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Detroit teachers fed up with shoddy school conditions

DETROIT -- Many teachers in the Detroit Public Schools spent a third day out sick Wednesday in protest of conditions in the debt-strapped school district. Since Monday, nearly 70 schools have had to close due to a teacher sickout. Teachers claim the health of 46,000 is in danger.

At Spain Elementary School, some kindergarteners wore their coats in class. In several rooms, it's just too cold for five-year-olds.

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A kindergarten student wears her coat in a cold classroom at Spain Elementary School in Detroit on January 13, 2016

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School counselor Lekia Wilson led CBS News on a tour, when we noticed a smell.

"You can smell the mold through the hallway," Wilson said.

An entire section of the school is closed off, including the gym. It's been ripped up for a year.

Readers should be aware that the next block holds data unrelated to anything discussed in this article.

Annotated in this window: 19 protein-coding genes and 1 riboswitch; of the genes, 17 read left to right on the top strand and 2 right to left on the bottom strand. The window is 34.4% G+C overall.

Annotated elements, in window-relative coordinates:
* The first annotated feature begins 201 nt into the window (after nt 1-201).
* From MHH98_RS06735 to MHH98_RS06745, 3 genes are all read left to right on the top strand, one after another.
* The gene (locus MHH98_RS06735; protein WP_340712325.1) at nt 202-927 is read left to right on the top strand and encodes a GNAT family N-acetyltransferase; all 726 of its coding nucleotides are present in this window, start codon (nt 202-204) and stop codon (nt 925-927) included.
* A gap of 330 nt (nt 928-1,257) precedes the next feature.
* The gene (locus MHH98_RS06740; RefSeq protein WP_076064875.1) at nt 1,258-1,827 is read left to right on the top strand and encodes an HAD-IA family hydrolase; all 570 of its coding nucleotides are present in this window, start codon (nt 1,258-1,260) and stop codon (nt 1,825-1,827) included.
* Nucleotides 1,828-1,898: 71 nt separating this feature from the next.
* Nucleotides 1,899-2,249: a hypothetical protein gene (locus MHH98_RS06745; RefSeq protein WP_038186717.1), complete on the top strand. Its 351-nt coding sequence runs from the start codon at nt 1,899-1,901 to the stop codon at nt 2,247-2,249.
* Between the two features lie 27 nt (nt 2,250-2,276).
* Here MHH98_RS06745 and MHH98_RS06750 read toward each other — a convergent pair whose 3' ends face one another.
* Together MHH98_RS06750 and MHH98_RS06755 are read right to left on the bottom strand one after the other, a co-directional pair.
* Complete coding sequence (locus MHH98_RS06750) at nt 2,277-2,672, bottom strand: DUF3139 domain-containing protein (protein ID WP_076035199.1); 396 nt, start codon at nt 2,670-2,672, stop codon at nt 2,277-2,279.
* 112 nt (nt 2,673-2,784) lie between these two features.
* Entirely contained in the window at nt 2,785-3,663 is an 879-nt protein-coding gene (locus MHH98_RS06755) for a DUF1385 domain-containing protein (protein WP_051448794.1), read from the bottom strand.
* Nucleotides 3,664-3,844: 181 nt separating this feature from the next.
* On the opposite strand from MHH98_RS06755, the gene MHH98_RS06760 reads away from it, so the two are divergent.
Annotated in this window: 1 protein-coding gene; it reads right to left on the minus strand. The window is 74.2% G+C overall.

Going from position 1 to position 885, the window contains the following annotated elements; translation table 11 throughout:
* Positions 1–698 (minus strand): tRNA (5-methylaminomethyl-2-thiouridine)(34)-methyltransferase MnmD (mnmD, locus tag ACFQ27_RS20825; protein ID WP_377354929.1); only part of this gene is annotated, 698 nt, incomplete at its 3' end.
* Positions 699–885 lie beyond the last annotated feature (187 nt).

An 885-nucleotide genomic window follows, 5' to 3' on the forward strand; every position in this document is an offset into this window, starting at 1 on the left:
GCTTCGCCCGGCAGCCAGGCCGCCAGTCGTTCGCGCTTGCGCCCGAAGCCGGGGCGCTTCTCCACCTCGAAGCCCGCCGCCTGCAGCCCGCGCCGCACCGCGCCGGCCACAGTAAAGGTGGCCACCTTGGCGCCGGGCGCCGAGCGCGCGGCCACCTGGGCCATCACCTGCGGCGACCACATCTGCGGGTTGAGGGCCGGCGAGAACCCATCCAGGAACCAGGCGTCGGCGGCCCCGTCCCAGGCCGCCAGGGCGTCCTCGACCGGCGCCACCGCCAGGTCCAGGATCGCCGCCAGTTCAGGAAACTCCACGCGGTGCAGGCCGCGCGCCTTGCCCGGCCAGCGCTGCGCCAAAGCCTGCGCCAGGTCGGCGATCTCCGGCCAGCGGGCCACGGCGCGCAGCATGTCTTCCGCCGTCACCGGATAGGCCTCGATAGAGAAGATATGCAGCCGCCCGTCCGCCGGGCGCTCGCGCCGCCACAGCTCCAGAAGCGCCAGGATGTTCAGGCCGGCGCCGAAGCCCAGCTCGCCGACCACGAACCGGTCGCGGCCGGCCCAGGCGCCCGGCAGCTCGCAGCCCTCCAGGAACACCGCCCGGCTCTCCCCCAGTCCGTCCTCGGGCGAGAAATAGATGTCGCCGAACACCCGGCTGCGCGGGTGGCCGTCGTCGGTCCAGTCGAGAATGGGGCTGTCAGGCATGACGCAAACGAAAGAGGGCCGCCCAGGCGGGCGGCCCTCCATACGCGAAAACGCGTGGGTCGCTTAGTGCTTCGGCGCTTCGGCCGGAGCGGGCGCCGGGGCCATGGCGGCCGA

"You're seeing the result of rain coming right into the school," Wilson explained.

Water leaking from the roof warped the wood floor, and now the smell of mildew fills the air.

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Spain Elementary School in Detroit has been without a gym for a year, due to a leaking roof that damaged the floor.
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The school's swimming pool has been waiting for repairs for five years. How do you teach gym without a gym?

"We do conditioning in the hallway," gym teacher Andre Harlan told CBS News.

The state took over financial management of Detroit Public Schools in 2009. The district is still $515 million in debt.

"We kept talking, and talking, and talking and talking, and it was going on deaf ears," said Ivy Bailey, interim head of the teachers' union. "Nothing was changing. And teachers were just fed up."

Darnell Earley is the emergency manager appointed by Michigan's governor to fix the problems.

"Certainly if we don't get the money that we need to deal with the debt situation, that's only gonna make it worse, "Earley told CBS News.

One of the things Earley says the district cannot afford is a new roof for Spain Elementary School.

"It cries out for the immediate action, and my understanding is that there is a plan to do that," Earley said.

Without an infusion of cash from state legislators, the district says it will run out of money by April.